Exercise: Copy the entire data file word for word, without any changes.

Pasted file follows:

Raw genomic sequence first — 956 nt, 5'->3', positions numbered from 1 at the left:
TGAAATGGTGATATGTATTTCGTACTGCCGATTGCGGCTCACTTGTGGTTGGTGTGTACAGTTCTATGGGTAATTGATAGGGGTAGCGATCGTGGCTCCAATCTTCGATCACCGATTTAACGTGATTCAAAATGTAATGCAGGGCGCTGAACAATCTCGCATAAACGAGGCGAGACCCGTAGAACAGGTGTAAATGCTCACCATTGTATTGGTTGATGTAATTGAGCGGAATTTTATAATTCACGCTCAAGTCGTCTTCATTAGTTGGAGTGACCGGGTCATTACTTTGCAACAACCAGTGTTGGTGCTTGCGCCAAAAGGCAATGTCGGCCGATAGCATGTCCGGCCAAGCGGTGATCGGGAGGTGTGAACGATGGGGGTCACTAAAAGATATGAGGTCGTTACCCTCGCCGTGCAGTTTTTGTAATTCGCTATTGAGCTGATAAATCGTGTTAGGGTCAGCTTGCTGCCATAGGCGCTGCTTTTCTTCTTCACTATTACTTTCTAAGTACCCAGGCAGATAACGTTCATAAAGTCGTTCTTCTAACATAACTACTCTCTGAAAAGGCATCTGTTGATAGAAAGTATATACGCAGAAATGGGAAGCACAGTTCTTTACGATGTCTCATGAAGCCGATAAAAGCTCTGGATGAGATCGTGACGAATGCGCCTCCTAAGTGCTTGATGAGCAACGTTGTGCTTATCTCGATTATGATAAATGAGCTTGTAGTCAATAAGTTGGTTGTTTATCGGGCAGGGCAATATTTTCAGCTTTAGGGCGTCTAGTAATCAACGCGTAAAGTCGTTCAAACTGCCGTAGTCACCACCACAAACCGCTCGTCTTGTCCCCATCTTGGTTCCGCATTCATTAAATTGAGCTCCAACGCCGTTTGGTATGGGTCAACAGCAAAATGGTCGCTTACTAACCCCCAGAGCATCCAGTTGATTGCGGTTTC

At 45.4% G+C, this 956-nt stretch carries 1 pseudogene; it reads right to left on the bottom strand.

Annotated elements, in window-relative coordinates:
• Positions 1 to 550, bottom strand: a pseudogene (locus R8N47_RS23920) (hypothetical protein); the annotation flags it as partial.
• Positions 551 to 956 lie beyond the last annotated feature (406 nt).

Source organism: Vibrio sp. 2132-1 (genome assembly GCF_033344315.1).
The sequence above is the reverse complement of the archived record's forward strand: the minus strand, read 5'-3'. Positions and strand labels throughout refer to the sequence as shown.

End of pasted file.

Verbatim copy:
Raw genomic sequence first — 956 nt, 5'->3', positions numbered from 1 at the left:
TGAAATGGTGATATGTATTTCGTACTGCCGATTGCGGCTCACTTGTGGTTGGTGTGTACAGTTCTATGGGTAATTGATAGGGGTAGCGATCGTGGCTCCAATCTTCGATCACCGATTTAACGTGATTCAAAATGTAATGCAGGGCGCTGAACAATCTCGCATAAACGAGGCGAGACCCGTAGAACAGGTGTAAATGCTCACCATTGTATTGGTTGATGTAATTGAGCGGAATTTTATAATTCACGCTCAAGTCGTCTTCATTAGTTGGAGTGACCGGGTCATTACTTTGCAACAACCAGTGTTGGTGCTTGCGCCAAAAGGCAATGTCGGCCGATAGCATGTCCGGCCAAGCGGTGATCGGGAGGTGTGAACGATGGGGGTCACTAAAAGATATGAGGTCGTTACCCTCGCCGTGCAGTTTTTGTAATTCGCTATTGAGCTGATAAATCGTGTTAGGGTCAGCTTGCTGCCATAGGCGCTGCTTTTCTTCTTCACTATTACTTTCTAAGTACCCAGGCAGATAACGTTCATAAAGTCGTTCTTCTAACATAACTACTCTCTGAAAAGGCATCTGTTGATAGAAAGTATATACGCAGAAATGGGAAGCACAGTTCTTTACGATGTCTCATGAAGCCGATAAAAGCTCTGGATGAGATCGTGACGAATGCGCCTCCTAAGTGCTTGATGAGCAACGTTGTGCTTATCTCGATTATGATAAATGAGCTTGTAGTCAATAAGTTGGTTGTTTATCGGGCAGGGCAATATTTTCAGCTTTAGGGCGTCTAGTAATCAACGCGTAAAGTCGTTCAAACTGCCGTAGTCACCACCACAAACCGCTCGTCTTGTCCCCATCTTGGTTCCGCATTCATTAAATTGAGCTCCAACGCCGTTTGGTATGGGTCAACAGCAAAATGGTCGCTTACTAACCCCCAGAGCATCCAGTTGATTGCGGTTTC

At 45.4% G+C, this 956-nt stretch carries 1 pseudogene; it reads right to left on the bottom strand.

Annotated elements, in window-relative coordinates:
• Positions 1 to 550, bottom strand: a pseudogene (locus R8N47_RS23920) (hypothetical protein); the annotation flags it as partial.
• Positions 551 to 956 lie beyond the last annotated feature (406 nt).

Source organism: Vibrio sp. 2132-1 (genome assembly GCF_033344315.1).
The sequence above is the reverse complement of the archived record's forward strand: the minus strand, read 5'-3'. Positions and strand labels throughout refer to the sequence as shown.